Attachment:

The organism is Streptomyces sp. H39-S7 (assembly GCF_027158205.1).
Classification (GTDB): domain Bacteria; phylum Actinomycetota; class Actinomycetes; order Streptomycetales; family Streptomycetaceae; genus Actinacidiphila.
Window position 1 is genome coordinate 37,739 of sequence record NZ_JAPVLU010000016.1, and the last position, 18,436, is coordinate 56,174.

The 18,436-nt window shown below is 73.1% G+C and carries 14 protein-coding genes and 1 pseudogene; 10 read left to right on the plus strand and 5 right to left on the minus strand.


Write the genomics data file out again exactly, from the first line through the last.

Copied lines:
The organism is Streptomyces sp. H39-S7 (assembly GCF_027158205.1).
Classification (GTDB): domain Bacteria; phylum Actinomycetota; class Actinomycetes; order Streptomycetales; family Streptomycetaceae; genus Actinacidiphila.
Window position 1 is genome coordinate 37,739 of sequence record NZ_JAPVLU010000016.1, and the last position, 18,436, is coordinate 56,174.

The 18,436-nt window shown below is 73.1% G+C and carries 14 protein-coding genes and 1 pseudogene; 10 read left to right on the plus strand and 5 right to left on the minus strand.